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MNI BOE WATCH: Fiscal Squeeze Weighs On Scale Of Hike

(MNI) London

The Bank of England is widely expected to announce a 75-basis-point rate increase on Thursday after its November meeting, with a fiscal squeeze and Bank projections that market pricing has overblown the amount of tightening required in this cycle reducing the chances of a larger hike.

Another fragmented Monetary Policy Committee vote looks likely, following the three-way split over September’s 50 bps hike, though with more of a bias towards smaller rather than larger increases.

On the hawkish side, independent member Cathy Mann has advocated front-loading hikes. The UK labour market remains tight, and fellow MPC member Jonathan Haskel, who has highlighted the hit to labour supply from extensive long-term sickness, is unlikely to shift his views after backing 75 bps in September.

Other members will place greater weight on the potential deflationary effects of what looks like being a prolonged period of economic contraction or, at best, flat growth. Swathi Dinghra, who voted for 25 bps in September, could opt for the same again. Deputy Governor Ben Broadbent has indicated that market expectations for hikes over this cycle are overblown, noting that, if, as recent pricing suggested, Bank Rate rose to 6% from the current 2.25%, it would result in a five—percentage-point hit to GDP. Expectations have since scaled back to around 4.5%. (See MNI POLICY: Differences Within BOE Focus On Risks To Growth)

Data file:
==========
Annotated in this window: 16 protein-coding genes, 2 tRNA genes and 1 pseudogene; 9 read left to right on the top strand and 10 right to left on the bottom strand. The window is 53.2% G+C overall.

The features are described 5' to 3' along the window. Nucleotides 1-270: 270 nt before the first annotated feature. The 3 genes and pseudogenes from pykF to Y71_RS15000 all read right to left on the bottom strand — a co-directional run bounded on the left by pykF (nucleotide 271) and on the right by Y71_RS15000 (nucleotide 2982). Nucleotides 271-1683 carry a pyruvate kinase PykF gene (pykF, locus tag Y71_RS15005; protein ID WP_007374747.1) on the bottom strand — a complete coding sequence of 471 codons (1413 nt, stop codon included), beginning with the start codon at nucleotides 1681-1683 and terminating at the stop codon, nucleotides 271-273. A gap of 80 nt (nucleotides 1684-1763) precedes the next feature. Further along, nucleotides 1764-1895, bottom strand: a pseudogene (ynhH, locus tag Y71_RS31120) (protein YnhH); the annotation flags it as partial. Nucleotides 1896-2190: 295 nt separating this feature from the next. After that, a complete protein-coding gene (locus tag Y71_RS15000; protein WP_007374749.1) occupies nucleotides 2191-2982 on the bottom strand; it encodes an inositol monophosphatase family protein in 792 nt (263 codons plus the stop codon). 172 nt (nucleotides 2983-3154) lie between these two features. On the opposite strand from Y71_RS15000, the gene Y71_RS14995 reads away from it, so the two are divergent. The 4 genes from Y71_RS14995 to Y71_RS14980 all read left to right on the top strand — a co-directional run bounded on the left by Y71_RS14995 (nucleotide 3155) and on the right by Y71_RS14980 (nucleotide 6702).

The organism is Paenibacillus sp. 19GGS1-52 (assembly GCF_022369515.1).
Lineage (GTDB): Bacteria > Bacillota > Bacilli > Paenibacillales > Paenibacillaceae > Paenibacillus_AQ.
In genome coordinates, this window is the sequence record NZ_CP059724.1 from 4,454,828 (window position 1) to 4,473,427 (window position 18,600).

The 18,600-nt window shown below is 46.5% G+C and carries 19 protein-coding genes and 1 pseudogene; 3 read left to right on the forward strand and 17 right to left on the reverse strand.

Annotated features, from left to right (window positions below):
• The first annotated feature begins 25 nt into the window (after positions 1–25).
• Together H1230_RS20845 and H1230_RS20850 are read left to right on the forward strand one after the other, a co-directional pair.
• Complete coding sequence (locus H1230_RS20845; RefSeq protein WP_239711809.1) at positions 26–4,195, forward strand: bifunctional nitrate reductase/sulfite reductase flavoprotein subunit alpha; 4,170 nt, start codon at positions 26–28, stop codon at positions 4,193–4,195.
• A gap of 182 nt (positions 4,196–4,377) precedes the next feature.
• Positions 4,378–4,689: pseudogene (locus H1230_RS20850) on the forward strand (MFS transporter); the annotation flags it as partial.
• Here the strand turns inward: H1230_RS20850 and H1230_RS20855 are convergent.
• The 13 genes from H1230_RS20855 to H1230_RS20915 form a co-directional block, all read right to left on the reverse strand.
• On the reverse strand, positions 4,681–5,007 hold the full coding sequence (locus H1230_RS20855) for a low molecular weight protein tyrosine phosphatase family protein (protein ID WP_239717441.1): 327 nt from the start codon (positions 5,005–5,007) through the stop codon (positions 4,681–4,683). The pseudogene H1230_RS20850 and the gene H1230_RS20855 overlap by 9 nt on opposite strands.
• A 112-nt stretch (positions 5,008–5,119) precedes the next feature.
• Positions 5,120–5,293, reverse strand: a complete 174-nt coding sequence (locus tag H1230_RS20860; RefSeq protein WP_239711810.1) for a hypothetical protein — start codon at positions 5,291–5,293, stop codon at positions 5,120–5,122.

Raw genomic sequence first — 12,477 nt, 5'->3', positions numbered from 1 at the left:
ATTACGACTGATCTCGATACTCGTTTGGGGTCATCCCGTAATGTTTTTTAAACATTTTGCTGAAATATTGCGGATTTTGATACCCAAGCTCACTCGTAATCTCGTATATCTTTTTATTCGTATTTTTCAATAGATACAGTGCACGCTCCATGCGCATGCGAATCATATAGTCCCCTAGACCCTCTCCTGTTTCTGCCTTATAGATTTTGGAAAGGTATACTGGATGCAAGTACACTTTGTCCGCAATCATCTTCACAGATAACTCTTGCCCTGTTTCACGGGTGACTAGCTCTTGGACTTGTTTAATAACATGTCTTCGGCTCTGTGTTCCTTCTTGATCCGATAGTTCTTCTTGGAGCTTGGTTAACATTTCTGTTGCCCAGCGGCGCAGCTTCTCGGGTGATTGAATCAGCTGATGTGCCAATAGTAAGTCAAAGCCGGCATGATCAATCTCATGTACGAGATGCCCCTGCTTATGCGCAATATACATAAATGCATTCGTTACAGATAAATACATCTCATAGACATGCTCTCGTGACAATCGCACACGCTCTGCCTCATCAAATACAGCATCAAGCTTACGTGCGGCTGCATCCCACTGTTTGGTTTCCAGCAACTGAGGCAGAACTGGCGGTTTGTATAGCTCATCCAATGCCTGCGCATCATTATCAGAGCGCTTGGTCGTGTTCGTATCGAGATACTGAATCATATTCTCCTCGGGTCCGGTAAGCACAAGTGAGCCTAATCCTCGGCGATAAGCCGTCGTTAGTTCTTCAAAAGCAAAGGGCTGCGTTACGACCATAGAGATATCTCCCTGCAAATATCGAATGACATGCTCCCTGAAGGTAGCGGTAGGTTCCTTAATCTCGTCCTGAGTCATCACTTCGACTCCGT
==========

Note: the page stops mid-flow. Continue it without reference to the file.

BUDGET DELAY

The delay until Nov 17 of the government’s Medium-Term Fiscal Plan, originally planned for Oct 31, should have little effect on the vote, given that MPC members have already engaged with Treasury officials and are aware of the broad direction of policy under new Chancellor Jeremy Hunt. It could, though, dilute the importance of the BOE’s quarterly forecasts, which have to take current fiscal policy as given.

Speculation ahead of the fiscal plan focusses on the extent of spending cuts and tax hikes necessary in order to put the budget on course for balance and the debt-to-GDP ratio on the road to decline in Office For Budget Responsibility projections. Unfunded tax cuts in Sept 23’s mini-budget sparked a gilts sell-off, prompting first BOE intervention and then a sharp policy reversal under the new chancellor.

Various reports have anticipated a fiscal deficit between GBP30 billion to GBP50 billion, though this range reflects Treasury officials’ sense of the margin they have in achieving their fiscal goals.

While the MPC will discuss interest rates, it will not need to revisit its decision to schedule GBP40 billion of gilt sales at the meeting.

MNI London Bureau | +44 203-586-2223 | david.robinson@marketnews.com
MNI London Bureau | +44 203-586-2223 | david.robinson@marketnews.com

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